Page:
A musical trio consisting of two flutes and a cello will be performing in the Blyth Performing Arts Centre at Iona College this Sunday.
Formed in 2013, the sassy trio features Dana Parkhill and Emily Cargill on the flutes with Paula Sugden on the cello.
Confetti is well known to Hawke's Bay audiences and around the country, playing regularly at concerts, corporate functions, weddings, charity events and as part of summer and winter FAWC.
Sugden said their "aim is to surprise and delight".
"It is a fabulous combination of personalities, friendship and trust. We are bringing an exciting and eclectic mix of music to the stage this weekend, which includes classical, folk-fusion and jazz-fusion.
"We do a lot of percussive sounds with the instruments. We actually play our instruments in unconventional ways, as well as the conventional stuff so we try and explore the expressive qualities of our instruments.
"It is always very exciting to perform on stage - that's where we get our real buzz. Performing together and realising its a combination of endless hours of work, and friendship and trust and the musicality of it all, as well as seeing people in the audience during and after is awesome," Sugden said.
The concert also aims to fundraise for the Iona Foundation to contribute towards more building work on the Blyth Performing Arts Centre.
Pianist David Selfe will join the trio for the first time . He has played for Cleo Laine, Petula Clarke, George Benson, Amici, Michael Barrymore, the Royal Scots Guards and many other dignitaries, including the president of China.
The one-hour long performance will include what is believed to be a world premiere of Divertissement Opus 91 in three movements by a Russian jazz composer Nikolai Kaputsin.
Parkhill will also play the tin whistle in an Irish jig titled Bach in Ireland.
Selfe said that, having only been open for three years, the Blyth Performing Arts Centre was still "undiscovered".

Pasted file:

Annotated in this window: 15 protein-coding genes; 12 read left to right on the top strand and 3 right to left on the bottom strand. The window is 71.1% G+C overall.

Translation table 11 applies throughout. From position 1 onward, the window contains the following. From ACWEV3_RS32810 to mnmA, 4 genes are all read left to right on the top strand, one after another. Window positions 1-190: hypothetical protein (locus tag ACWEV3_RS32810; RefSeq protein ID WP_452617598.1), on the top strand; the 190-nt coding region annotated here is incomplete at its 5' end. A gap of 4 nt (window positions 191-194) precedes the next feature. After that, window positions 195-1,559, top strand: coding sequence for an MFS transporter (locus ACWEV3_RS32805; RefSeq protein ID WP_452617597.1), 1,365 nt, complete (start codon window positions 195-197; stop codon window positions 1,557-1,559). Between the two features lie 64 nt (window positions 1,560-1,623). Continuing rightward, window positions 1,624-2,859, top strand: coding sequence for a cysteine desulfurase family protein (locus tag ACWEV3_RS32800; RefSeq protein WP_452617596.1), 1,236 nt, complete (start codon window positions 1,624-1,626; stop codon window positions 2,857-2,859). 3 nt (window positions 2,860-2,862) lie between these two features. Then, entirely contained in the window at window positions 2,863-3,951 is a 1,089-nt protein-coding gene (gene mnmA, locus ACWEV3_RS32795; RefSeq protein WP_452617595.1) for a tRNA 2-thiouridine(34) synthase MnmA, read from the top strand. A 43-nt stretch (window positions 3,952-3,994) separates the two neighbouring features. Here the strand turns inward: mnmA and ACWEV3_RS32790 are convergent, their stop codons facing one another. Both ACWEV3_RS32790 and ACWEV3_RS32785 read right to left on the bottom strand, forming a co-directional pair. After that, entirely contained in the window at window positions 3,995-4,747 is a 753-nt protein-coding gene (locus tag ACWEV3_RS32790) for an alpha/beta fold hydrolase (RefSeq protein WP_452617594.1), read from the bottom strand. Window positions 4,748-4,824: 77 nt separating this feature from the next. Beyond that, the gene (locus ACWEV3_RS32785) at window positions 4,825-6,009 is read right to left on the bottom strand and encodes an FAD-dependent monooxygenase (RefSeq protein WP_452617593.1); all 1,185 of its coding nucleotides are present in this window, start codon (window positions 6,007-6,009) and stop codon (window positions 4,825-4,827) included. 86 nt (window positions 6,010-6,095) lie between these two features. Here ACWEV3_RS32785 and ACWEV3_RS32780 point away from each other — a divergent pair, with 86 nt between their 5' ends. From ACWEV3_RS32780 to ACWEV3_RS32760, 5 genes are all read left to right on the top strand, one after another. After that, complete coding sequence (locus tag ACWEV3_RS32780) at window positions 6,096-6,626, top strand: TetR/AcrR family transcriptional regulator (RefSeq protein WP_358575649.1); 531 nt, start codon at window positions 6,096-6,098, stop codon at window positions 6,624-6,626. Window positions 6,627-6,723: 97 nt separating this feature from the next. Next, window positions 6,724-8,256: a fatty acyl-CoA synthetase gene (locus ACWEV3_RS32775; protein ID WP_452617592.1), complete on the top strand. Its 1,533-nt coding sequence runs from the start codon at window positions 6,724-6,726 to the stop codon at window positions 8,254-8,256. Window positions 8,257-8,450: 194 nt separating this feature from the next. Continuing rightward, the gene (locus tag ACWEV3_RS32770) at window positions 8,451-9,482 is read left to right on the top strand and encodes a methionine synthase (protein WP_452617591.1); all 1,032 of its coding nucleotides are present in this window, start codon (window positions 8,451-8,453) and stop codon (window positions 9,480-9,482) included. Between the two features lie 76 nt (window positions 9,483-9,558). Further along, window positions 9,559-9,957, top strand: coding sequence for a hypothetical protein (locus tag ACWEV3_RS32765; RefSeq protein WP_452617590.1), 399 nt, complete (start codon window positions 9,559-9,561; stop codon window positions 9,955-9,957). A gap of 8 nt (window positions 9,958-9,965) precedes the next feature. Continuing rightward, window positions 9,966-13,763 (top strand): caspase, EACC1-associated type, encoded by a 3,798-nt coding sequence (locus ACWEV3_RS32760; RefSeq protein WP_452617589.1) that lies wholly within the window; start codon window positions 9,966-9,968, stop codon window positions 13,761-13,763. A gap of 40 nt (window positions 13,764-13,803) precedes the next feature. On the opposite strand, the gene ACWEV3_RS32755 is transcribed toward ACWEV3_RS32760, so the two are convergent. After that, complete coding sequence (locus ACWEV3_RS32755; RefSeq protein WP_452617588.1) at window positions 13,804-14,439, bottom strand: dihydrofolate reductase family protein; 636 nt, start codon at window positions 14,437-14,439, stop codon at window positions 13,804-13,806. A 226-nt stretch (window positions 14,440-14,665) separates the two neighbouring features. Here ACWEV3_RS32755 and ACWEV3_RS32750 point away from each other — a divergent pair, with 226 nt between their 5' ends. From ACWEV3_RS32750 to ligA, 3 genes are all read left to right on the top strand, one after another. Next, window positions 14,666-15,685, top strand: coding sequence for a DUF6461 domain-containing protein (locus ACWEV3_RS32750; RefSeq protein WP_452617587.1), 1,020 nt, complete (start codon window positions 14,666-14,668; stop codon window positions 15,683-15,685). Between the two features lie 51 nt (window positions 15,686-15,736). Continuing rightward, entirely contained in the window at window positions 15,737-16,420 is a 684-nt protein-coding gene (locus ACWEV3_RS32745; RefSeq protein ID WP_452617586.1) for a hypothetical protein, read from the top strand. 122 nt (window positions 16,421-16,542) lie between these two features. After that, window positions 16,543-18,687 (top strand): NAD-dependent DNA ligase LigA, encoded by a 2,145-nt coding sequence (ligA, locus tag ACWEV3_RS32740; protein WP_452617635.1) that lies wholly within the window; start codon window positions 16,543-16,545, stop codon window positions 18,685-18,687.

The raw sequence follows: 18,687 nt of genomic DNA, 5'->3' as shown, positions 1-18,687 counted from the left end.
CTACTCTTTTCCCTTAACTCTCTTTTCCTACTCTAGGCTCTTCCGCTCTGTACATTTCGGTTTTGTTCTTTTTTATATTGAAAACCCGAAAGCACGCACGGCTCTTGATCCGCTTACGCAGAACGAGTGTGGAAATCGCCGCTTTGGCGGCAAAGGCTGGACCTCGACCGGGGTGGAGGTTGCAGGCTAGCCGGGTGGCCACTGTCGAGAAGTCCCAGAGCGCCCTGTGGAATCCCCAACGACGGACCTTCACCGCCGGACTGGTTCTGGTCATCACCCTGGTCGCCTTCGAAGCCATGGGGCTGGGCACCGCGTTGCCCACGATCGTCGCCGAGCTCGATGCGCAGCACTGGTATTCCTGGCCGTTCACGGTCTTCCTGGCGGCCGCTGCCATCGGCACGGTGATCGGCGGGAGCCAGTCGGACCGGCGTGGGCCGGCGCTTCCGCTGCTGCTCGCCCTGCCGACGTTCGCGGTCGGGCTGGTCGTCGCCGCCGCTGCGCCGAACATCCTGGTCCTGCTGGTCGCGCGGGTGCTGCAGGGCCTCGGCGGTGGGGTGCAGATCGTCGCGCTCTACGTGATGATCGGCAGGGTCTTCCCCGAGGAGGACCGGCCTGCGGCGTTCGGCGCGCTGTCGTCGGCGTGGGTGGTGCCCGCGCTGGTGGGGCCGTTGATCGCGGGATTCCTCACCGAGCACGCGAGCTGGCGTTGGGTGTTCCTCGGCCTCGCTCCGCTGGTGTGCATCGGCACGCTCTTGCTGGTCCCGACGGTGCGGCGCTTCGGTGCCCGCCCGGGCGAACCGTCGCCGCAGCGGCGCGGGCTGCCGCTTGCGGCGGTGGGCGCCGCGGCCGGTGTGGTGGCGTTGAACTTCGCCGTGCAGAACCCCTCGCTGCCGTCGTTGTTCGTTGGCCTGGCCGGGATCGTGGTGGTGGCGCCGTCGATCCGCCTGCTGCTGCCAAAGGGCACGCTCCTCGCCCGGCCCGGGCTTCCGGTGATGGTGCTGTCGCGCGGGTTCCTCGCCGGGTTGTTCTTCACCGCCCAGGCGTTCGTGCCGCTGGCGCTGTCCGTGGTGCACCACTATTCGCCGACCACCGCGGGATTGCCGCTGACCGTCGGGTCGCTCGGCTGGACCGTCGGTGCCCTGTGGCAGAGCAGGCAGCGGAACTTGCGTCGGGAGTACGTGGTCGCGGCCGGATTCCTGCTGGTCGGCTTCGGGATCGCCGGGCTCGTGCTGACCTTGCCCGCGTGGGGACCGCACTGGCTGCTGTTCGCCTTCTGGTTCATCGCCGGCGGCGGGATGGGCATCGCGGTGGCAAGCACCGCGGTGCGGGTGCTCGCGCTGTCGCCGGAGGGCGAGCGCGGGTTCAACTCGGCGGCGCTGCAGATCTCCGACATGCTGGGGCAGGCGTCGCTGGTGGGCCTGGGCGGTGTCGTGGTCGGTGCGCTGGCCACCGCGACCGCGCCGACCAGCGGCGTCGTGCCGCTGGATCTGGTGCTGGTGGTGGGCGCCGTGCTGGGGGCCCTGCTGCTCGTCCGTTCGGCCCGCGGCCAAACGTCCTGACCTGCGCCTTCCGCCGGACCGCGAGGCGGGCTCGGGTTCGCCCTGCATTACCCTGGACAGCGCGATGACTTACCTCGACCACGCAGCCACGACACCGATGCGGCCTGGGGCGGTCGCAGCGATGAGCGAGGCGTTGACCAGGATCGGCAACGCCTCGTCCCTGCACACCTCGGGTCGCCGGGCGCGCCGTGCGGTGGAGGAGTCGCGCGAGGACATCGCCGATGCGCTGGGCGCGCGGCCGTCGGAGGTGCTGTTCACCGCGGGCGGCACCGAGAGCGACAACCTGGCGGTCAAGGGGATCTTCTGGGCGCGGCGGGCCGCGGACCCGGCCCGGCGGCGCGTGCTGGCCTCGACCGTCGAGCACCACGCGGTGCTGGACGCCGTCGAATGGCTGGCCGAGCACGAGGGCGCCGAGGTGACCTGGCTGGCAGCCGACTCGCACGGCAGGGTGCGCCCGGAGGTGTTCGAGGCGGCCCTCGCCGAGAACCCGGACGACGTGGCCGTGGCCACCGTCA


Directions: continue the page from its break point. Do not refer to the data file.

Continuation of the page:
"As Confetti is chamber music, it is ideal in this venue because it is a very well-designed classical space. For anybody who hasn't been there before, this is a really good opportunity to hear some international music in an international venue."
Each member has travelled and worked professionally in orchestras such as the New Zealand Symphony Orchestra, the BBC Philharmonic, and Wellington Sinfonia (now Orchestra Wellington).
They are actively involved in the local music scene as solo guest artists and instrumental teachers, also playing with groups such as the Hawke's Bay Orchestra, Concord String Ensemble and Napier Operatic Society and have all received honours degrees in their respective instruments.
Cargill, originally from the UK, said they found they needed to "create their own opportunities in the Bay" and hoped to travel the country and abroad in the future, while still residing in the Bay.
Sugden's cello - the "fourth member of Confetti" - dates back to 1787 and will make an appearance.
"It is a very special instrument and I am looking forward to hearing it at the Blythe. It just makes an amazing sound and is incredibly resonant. When Mozart was writing operas my cello was a teenager in the orchestra."
The one-hour performance starts at 4pm on Sunday at the Blyth Performing Arts Centre at Iona College. Tickets are $20 at the door.